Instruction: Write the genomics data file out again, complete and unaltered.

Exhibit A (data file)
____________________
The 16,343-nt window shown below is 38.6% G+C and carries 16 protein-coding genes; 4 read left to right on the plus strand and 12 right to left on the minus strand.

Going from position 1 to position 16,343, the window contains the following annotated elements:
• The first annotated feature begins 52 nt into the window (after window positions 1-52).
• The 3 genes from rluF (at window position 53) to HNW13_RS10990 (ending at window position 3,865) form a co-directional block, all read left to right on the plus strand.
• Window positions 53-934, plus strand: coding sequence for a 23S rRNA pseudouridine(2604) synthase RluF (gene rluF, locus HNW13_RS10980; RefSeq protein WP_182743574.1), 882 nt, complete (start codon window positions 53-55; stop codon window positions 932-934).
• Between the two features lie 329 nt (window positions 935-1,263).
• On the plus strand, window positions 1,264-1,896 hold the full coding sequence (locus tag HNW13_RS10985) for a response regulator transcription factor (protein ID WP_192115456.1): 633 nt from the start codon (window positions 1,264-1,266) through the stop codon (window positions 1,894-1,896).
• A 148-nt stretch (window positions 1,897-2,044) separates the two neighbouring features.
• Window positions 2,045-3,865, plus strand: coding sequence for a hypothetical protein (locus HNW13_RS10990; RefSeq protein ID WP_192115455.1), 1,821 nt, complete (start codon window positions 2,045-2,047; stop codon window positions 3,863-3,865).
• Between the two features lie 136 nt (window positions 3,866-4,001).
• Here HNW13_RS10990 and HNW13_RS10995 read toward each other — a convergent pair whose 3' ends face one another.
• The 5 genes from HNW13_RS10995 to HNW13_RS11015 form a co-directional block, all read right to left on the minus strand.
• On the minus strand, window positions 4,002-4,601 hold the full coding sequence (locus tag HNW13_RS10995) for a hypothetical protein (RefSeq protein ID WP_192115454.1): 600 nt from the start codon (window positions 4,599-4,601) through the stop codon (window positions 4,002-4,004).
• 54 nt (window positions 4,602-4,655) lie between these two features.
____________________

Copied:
The 16,343-nt window shown below is 38.6% G+C and carries 16 protein-coding genes; 4 read left to right on the plus strand and 12 right to left on the minus strand.

Going from position 1 to position 16,343, the window contains the following annotated elements:
• The first annotated feature begins 52 nt into the window (after window positions 1-52).
• The 3 genes from rluF (at window position 53) to HNW13_RS10990 (ending at window position 3,865) form a co-directional block, all read left to right on the plus strand.
• Window positions 53-934, plus strand: coding sequence for a 23S rRNA pseudouridine(2604) synthase RluF (gene rluF, locus HNW13_RS10980; RefSeq protein WP_182743574.1), 882 nt, complete (start codon window positions 53-55; stop codon window positions 932-934).
• Between the two features lie 329 nt (window positions 935-1,263).
• On the plus strand, window positions 1,264-1,896 hold the full coding sequence (locus tag HNW13_RS10985) for a response regulator transcription factor (protein ID WP_192115456.1): 633 nt from the start codon (window positions 1,264-1,266) through the stop codon (window positions 1,894-1,896).
• A 148-nt stretch (window positions 1,897-2,044) separates the two neighbouring features.
• Window positions 2,045-3,865, plus strand: coding sequence for a hypothetical protein (locus HNW13_RS10990; RefSeq protein ID WP_192115455.1), 1,821 nt, complete (start codon window positions 2,045-2,047; stop codon window positions 3,863-3,865).
• Between the two features lie 136 nt (window positions 3,866-4,001).
• Here HNW13_RS10990 and HNW13_RS10995 read toward each other — a convergent pair whose 3' ends face one another.
• The 5 genes from HNW13_RS10995 to HNW13_RS11015 form a co-directional block, all read right to left on the minus strand.
• On the minus strand, window positions 4,002-4,601 hold the full coding sequence (locus tag HNW13_RS10995) for a hypothetical protein (RefSeq protein ID WP_192115454.1): 600 nt from the start codon (window positions 4,599-4,601) through the stop codon (window positions 4,002-4,004).
• 54 nt (window positions 4,602-4,655) lie between these two features.